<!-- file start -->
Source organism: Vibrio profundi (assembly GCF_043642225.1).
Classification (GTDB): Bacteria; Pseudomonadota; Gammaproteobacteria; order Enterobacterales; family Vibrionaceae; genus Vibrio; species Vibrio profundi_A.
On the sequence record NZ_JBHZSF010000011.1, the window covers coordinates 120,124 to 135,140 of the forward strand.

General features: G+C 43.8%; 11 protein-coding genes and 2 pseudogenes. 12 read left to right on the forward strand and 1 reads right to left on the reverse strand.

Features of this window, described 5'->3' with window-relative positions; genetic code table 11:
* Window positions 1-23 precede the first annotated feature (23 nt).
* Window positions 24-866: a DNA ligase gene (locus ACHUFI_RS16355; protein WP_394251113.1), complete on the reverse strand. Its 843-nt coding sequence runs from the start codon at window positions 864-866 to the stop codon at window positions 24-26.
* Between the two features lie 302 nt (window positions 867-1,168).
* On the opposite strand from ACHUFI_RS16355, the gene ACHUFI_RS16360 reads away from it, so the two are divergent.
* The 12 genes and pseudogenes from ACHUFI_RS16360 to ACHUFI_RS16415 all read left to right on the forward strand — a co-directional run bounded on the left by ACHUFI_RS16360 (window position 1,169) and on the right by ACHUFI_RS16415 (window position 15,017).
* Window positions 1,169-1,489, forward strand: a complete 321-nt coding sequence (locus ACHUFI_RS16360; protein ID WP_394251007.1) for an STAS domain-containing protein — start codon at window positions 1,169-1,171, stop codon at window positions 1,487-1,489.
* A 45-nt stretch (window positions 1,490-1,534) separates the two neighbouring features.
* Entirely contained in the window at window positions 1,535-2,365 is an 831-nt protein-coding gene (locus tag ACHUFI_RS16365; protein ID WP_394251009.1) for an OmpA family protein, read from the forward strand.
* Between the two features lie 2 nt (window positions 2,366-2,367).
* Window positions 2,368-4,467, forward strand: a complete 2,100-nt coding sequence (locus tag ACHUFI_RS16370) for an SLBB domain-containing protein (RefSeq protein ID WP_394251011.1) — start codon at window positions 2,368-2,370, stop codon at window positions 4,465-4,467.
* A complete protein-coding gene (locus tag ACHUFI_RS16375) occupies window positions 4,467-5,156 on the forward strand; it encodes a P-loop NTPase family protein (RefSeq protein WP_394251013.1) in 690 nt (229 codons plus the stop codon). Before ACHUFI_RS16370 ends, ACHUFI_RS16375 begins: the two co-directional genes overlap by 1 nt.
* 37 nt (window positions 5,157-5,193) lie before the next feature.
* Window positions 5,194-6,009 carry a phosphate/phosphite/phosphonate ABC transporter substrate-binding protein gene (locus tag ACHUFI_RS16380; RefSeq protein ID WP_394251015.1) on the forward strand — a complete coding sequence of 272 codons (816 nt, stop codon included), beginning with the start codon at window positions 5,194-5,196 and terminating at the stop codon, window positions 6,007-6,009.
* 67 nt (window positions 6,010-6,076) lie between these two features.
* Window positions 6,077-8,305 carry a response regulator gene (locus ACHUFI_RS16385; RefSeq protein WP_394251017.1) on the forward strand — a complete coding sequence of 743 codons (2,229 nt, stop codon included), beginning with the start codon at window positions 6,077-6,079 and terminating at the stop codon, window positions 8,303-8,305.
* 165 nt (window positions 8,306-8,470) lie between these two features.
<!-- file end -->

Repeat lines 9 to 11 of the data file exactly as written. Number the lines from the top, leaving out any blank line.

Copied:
* On the opposite strand from ACHUFI_RS16355, the gene ACHUFI_RS16360 reads away from it, so the two are divergent.
* The 12 genes and pseudogenes from ACHUFI_RS16360 to ACHUFI_RS16415 all read left to right on the forward strand — a co-directional run bounded on the left by ACHUFI_RS16360 (window position 1,169) and on the right by ACHUFI_RS16415 (window position 15,017).
* Window positions 1,169-1,489, forward strand: a complete 321-nt coding sequence (locus ACHUFI_RS16360; protein ID WP_394251007.1) for an STAS domain-containing protein — start codon at window positions 1,169-1,171, stop codon at window positions 1,487-1,489.